A multi-million-pound cinema, retail and restaurant complex, that will change the face of Burnley town centre, is set to be given the rubber stamp of approval this week.
The £26million scheme, on land at Curzon Street and the former Pioneer Place car park, will go before Burnley Council’s Development Control Committee in early January 2020.
And a council chief said today that a number of ‘national and regional’ restaurant operators have expressed an interest in being part of the leisure development.
Mick Cartledge, who is Burnley Council’s chief executive, said: “It’s very pleasing to see this level of interest in the scheme from some well-known names on the high street.
“We will be able to release further details as and when any deal is done. The aim is to attract high quality names to Burnley to bring in more visitors and boost the local economy.”
Seen as a flagship complex, the development will create over 300 jobs and many more during the construction process.
Reel Cinema has already signed as anchor tenant and will relocate from its current home in Manchester Road to an eight-screen cinema complex within the new leisure and retail park. The cinema will sit alongside seven restaurants, two retail units and a 125-space car park.
And with the growth of the University of Central Lancashire in Burnley and the student population set to grow ten-fold to 4,000 in the next four years the development will be a boost to the town’s growing university town status.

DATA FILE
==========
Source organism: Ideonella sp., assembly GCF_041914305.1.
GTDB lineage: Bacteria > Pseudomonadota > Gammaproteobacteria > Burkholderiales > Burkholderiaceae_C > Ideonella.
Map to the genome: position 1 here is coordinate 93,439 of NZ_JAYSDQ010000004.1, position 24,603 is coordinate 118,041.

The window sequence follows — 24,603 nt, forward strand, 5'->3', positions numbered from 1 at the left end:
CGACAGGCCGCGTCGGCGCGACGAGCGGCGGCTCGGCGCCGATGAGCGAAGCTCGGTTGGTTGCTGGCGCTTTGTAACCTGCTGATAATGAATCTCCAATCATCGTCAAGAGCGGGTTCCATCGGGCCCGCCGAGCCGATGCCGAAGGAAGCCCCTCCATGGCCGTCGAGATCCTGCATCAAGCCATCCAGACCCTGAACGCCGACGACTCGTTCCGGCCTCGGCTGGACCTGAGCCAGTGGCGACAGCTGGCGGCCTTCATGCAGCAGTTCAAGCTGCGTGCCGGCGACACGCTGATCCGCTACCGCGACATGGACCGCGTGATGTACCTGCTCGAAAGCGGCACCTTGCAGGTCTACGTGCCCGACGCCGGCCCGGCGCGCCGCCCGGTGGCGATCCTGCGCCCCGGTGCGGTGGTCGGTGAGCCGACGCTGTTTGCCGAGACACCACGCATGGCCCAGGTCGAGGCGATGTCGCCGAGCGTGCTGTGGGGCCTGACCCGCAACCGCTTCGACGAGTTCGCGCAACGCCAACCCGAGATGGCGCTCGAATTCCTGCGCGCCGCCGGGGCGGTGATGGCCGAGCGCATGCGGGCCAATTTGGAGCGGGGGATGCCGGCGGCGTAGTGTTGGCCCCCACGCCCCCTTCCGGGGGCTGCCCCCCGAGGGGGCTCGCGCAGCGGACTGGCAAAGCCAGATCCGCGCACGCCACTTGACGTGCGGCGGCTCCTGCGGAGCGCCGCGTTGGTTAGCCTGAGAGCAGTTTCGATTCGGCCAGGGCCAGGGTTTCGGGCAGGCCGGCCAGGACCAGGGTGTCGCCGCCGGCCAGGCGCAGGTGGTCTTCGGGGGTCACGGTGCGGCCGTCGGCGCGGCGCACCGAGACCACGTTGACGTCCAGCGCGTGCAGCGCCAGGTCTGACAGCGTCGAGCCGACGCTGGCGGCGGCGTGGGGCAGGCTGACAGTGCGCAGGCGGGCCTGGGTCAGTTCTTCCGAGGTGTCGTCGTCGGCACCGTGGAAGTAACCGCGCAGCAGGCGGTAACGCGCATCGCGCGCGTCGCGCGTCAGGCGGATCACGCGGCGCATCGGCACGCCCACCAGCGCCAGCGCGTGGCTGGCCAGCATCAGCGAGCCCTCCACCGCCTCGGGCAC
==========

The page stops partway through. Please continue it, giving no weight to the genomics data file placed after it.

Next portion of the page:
Describing the scheme as ‘fantastic’, Burnley Council’s leader Coun. Charlie Briggs said: “This development will be a great asset to Burnley and it is very encouraging that so many popular and well known names are keen to become part of it.
“It will enhance Burnley as a destination for both day and night-time leisure.”
Pioneer Place is being developed by Burnley Council in partnership with Preston based developers Maple Grove Developments who aim to be on site this year with key elements finished in 2022.
A report by independent experts said Burnley has ‘punched above its weight’ in terms of maintaining and growing the number of shops in its town centre over the past decade, where other similar towns have struggled.